"Abominations in the Temple"
(Delivered Sunday, August 20, 2006 at Bethany Bible Church. Unless otherwise noted, all Scripture references are taken from The Holy Bible, New King James Version; copyright 1982, Thomas Nelson, Inc.)
Over the past several weeks, I have been drawn repeatedly to a passage of Scripture from the Old Testament prophet Ezekiel.
I have grown to love the book of Ezekiel. I can appreciate that it's a difficult book at times; but I would insist that it is well worth the effort to study. There are few books in the Bible that give us as clear a picture of the deep love of God for His people — and of His deep sorrow over their sin — as does the book of Ezekiel.
Ezekiel was a priest who, at the age of thirty, was called by God to be a prophet. And he was called to the prophetic ministry at a very difficult time in the history of his people. He—along with many of his fellow Jews—had been taken captive by King Nebuchadnezzar into Babylon in the year 597 B.C. Before Ezekiel's ministry, God had given prophetic warnings through the prophet Jeremiah. Jeremiah spoke to God's people in Jerusalem and warned them that the they were about to be taken captive by Babylon for their sins. After Ezekiel's ministry, God would continue to speak to His people through the prophet Daniel. Daniel spoke to God's people during the later time of their captivity in Babylon. So, Ezekiel ministered to the Jewish people during the very sad and difficult time between the larger portion of Jeremiah's ministry and the larger portion of Daniel's ministry; that is, during the time that God's people sat in Babylonian exile—far away from their homeland.
Whenever I read the book of Ezekiel, I marvel at the difficult things that God often called Ezekiel to do. It was Ezekiel's unenviable task to remind his people of their sins, and to show them why it was that God had sent them into exile in the first place. Not only was his message a difficult one; but there were many times that the method by which God called him to deliver that message was difficult as well.
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Chapter eight tells a story that took place in the sixth year of the captivity of the Jewish people—not too long after Ezekiel himself had been called into the prophetic ministry. He was at his dwelling place in the land of Babylon; and several of the elders of the people of Judah were sitting with him. They knew that Ezekiel had been called by God as a prophet; and perhaps they had gathered together to be with him in order to seek from him some reason for all the horrible things had befallen their people.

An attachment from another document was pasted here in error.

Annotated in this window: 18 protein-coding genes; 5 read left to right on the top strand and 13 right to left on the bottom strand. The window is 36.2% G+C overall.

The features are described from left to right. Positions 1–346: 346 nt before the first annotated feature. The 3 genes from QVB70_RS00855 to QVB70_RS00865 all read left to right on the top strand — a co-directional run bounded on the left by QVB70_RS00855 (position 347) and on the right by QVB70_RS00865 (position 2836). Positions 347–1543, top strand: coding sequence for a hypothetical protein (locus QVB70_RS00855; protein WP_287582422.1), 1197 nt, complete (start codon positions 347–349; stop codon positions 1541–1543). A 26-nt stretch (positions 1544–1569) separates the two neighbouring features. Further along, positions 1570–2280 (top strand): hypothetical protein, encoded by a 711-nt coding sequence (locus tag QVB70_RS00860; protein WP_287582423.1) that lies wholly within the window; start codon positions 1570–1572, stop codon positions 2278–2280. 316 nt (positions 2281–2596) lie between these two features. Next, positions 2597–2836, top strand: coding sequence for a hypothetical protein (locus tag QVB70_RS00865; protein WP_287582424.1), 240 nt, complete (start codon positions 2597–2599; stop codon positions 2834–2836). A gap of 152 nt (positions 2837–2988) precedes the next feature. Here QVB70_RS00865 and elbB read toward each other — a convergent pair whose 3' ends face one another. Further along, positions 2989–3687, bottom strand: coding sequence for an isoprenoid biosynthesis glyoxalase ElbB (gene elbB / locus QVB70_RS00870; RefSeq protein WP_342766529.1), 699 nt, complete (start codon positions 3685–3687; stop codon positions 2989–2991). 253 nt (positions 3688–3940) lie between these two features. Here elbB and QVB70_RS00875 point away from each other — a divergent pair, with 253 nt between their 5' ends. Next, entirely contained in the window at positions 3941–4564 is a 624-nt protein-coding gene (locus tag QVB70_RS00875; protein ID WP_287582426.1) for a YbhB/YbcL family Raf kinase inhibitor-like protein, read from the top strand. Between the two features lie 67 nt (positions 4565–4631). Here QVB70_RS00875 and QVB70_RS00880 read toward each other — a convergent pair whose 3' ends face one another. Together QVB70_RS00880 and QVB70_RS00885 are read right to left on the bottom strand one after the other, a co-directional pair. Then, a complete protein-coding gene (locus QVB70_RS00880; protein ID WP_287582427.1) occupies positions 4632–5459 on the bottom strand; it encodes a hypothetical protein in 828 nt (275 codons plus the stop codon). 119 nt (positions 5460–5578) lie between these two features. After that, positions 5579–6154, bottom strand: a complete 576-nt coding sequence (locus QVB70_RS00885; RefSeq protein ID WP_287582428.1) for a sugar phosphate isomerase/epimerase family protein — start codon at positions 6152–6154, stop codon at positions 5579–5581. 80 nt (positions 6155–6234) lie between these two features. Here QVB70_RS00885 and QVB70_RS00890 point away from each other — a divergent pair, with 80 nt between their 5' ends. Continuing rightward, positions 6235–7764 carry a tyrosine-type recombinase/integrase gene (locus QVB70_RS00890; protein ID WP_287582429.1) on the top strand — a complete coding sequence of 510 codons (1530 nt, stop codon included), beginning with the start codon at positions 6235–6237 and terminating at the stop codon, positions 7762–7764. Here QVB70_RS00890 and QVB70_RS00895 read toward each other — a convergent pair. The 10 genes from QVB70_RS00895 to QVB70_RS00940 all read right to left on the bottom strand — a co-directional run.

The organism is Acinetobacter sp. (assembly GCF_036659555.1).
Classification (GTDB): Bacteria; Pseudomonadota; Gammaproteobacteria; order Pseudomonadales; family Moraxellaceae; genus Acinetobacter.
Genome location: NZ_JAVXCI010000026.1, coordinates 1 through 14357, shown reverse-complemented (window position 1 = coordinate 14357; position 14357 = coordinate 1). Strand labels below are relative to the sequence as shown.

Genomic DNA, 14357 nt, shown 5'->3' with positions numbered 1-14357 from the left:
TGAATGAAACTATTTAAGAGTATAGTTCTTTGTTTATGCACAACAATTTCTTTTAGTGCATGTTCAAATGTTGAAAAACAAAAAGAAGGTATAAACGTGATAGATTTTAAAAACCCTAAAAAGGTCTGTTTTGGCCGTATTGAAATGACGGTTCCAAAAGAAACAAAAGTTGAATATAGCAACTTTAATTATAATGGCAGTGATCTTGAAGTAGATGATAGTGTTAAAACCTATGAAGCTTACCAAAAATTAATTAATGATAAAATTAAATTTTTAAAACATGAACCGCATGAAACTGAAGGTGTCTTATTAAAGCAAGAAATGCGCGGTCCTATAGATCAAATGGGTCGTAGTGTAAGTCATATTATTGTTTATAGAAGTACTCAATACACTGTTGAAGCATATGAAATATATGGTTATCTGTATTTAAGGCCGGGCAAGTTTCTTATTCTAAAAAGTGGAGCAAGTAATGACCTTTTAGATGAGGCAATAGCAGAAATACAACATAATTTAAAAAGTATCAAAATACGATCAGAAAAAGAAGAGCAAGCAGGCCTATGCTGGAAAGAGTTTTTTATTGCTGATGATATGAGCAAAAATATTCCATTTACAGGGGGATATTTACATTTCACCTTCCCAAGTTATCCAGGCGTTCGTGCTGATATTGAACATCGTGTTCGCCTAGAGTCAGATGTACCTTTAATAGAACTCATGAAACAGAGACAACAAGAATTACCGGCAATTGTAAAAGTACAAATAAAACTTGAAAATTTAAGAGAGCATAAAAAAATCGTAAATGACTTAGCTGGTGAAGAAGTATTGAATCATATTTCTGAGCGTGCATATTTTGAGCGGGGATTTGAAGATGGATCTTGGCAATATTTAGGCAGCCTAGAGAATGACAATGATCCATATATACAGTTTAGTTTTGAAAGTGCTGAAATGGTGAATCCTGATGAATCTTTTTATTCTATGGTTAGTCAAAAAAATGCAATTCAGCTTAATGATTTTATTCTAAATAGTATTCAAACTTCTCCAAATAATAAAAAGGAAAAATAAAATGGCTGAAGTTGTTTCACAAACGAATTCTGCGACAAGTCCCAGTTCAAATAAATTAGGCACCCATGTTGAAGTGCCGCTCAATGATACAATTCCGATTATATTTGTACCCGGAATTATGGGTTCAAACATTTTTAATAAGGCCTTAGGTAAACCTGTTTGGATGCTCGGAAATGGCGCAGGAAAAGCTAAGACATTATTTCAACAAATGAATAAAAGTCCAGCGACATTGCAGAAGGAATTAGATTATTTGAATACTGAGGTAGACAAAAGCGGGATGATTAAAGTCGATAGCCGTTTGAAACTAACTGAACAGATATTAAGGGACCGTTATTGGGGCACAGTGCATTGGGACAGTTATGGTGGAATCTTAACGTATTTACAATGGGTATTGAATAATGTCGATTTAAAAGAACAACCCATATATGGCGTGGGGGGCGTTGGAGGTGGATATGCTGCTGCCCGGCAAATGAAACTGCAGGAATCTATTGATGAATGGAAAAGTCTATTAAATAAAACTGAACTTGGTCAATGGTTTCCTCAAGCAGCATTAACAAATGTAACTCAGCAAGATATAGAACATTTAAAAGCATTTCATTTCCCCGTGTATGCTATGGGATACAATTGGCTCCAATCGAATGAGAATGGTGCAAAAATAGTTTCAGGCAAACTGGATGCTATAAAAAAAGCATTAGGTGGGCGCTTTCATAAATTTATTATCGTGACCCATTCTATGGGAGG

It was then—as he was sitting with the elders of his people—that God granted Ezekiel a vision. The description of this vision begins in chapter eight and continues all the way to the end of chapter 11. It was a vision in which God 'transported' Ezekiel—as it were—back to the temple in Jerusalem to show him what had been happening there. And when the vision was over, Ezekiel was “brought back” to the group of elders in his home in Babylon—where he then told them what it was that he had seen. I believe that they were all horrified at the the things that God revealed to them through Ezekiel.
Look at how this “vision” begins. In chapter eight, we read:
The vision of the Lord that Ezekiel was given was very similar to the vision of the Lord he saw at the very beginning of his ministry (Ezek. 1:27-28; see also 8:4). It is a very significant and meaningful vision. The Lord appeared in the form of a man (see 1:26); and this communicated that He was personal and was able to relate to His people. But from the waist down, the Lord appeared as a blazing fire; and from His waist up, He appeared in glorious brightness—“like the color of amber”; and this communicated that He was utterly holy and pure in His glory.
I believe that the image of “fire” served two purposes. First, it communicated that our God is, as it says in Hebrews 12:29, “a consuming fire”. Nothing of sin can abide in His holy presence. But second, it also communicates the idea of “light”. The closer we draw to Him, the more the truth about our sin is exposed. He shines the light of His glory upon sin, and reveals the truth. Again, Hebrews says that “there is no creature hidden from His sight, but all things are naked and open to the eyes of Him to whom we must give account” (Hebrews 4:13).